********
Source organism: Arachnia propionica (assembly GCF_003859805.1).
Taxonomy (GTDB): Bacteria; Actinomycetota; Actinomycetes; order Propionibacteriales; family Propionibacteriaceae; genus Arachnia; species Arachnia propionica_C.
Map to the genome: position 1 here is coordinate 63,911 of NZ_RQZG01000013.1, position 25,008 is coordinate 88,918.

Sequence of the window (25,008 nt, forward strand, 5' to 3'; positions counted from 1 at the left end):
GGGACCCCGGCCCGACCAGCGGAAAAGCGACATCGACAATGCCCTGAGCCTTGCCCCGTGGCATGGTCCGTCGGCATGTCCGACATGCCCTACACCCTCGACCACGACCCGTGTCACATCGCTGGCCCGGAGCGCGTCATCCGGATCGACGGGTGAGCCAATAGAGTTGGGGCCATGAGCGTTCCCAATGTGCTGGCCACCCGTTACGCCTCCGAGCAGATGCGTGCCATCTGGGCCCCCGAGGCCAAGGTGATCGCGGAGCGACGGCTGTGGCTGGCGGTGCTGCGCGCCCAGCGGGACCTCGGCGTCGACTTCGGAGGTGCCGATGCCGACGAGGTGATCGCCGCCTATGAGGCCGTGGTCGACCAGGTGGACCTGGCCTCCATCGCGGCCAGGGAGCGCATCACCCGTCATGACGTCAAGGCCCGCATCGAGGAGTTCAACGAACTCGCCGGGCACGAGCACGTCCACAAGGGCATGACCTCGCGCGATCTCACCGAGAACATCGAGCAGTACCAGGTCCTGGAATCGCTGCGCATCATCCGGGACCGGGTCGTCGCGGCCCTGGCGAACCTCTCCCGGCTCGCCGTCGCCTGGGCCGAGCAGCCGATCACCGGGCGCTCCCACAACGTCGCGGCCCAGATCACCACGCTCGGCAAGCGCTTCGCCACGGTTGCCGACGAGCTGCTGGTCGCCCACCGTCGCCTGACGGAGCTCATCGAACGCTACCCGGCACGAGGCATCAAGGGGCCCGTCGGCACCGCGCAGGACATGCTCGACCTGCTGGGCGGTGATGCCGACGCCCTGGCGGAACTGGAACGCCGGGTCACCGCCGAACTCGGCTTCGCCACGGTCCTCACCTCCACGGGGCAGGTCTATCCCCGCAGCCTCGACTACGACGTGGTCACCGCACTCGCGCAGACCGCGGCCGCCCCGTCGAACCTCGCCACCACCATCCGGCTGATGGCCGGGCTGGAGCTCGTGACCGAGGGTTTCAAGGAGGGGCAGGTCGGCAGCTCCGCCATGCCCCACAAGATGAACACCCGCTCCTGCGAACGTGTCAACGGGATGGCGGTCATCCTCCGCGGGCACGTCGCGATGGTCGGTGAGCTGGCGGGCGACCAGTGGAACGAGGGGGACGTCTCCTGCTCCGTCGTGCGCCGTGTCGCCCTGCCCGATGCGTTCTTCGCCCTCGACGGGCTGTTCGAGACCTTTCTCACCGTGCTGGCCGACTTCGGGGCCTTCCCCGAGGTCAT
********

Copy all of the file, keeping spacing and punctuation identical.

Source organism: Arachnia propionica (assembly GCF_003859805.1).
Taxonomy (GTDB): Bacteria; Actinomycetota; Actinomycetes; order Propionibacteriales; family Propionibacteriaceae; genus Arachnia; species Arachnia propionica_C.
Map to the genome: position 1 here is coordinate 63,911 of NZ_RQZG01000013.1, position 25,008 is coordinate 88,918.

Sequence of the window (25,008 nt, forward strand, 5' to 3'; positions counted from 1 at the left end):
GGGACCCCGGCCCGACCAGCGGAAAAGCGACATCGACAATGCCCTGAGCCTTGCCCCGTGGCATGGTCCGTCGGCATGTCCGACATGCCCTACACCCTCGACCACGACCCGTGTCACATCGCTGGCCCGGAGCGCGTCATCCGGATCGACGGGTGAGCCAATAGAGTTGGGGCCATGAGCGTTCCCAATGTGCTGGCCACCCGTTACGCCTCCGAGCAGATGCGTGCCATCTGGGCCCCCGAGGCCAAGGTGATCGCGGAGCGACGGCTGTGGCTGGCGGTGCTGCGCGCCCAGCGGGACCTCGGCGTCGACTTCGGAGGTGCCGATGCCGACGAGGTGATCGCCGCCTATGAGGCCGTGGTCGACCAGGTGGACCTGGCCTCCATCGCGGCCAGGGAGCGCATCACCCGTCATGACGTCAAGGCCCGCATCGAGGAGTTCAACGAACTCGCCGGGCACGAGCACGTCCACAAGGGCATGACCTCGCGCGATCTCACCGAGAACATCGAGCAGTACCAGGTCCTGGAATCGCTGCGCATCATCCGGGACCGGGTCGTCGCGGCCCTGGCGAACCTCTCCCGGCTCGCCGTCGCCTGGGCCGAGCAGCCGATCACCGGGCGCTCCCACAACGTCGCGGCCCAGATCACCACGCTCGGCAAGCGCTTCGCCACGGTTGCCGACGAGCTGCTGGTCGCCCACCGTCGCCTGACGGAGCTCATCGAACGCTACCCGGCACGAGGCATCAAGGGGCCCGTCGGCACCGCGCAGGACATGCTCGACCTGCTGGGCGGTGATGCCGACGCCCTGGCGGAACTGGAACGCCGGGTCACCGCCGAACTCGGCTTCGCCACGGTCCTCACCTCCACGGGGCAGGTCTATCCCCGCAGCCTCGACTACGACGTGGTCACCGCACTCGCGCAGACCGCGGCCGCCCCGTCGAACCTCGCCACCACCATCCGGCTGATGGCCGGGCTGGAGCTCGTGACCGAGGGTTTCAAGGAGGGGCAGGTCGGCAGCTCCGCCATGCCCCACAAGATGAACACCCGCTCCTGCGAACGTGTCAACGGGATGGCGGTCATCCTCCGCGGGCACGTCGCGATGGTCGGTGAGCTGGCGGGCGACCAGTGGAACGAGGGGGACGTCTCCTGCTCCGTCGTGCGCCGTGTCGCCCTGCCCGATGCGTTCTTCGCCCTCGACGGGCTGTTCGAGACCTTTCTCACCGTGCTGGCCGACTTCGGGGCCTTCCCCGAGGTCAT